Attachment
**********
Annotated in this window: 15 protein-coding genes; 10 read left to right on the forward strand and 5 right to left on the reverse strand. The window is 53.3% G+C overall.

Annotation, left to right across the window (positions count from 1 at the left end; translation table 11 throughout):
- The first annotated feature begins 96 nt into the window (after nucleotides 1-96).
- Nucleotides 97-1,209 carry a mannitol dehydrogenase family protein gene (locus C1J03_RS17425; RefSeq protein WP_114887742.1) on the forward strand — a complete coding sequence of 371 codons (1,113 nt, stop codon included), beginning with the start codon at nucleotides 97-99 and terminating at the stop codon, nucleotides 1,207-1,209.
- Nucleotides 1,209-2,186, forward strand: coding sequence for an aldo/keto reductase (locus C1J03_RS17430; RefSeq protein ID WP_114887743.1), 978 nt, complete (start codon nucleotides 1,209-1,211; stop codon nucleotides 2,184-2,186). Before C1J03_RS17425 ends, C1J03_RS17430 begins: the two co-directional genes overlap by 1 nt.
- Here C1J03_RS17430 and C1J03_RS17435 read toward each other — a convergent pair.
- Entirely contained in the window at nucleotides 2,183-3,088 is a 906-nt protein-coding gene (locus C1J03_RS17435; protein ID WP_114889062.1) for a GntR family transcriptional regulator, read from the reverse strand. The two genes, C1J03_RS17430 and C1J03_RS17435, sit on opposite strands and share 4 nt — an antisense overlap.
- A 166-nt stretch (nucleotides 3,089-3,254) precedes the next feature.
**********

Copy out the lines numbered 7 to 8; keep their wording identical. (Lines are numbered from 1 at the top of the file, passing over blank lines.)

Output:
- Entirely contained in the window at nucleotides 2,183-3,088 is a 906-nt protein-coding gene (locus C1J03_RS17435; protein ID WP_114889062.1) for a GntR family transcriptional regulator, read from the reverse strand. The two genes, C1J03_RS17430 and C1J03_RS17435, sit on opposite strands and share 4 nt — an antisense overlap.
- A 166-nt stretch (nucleotides 3,089-3,254) precedes the next feature.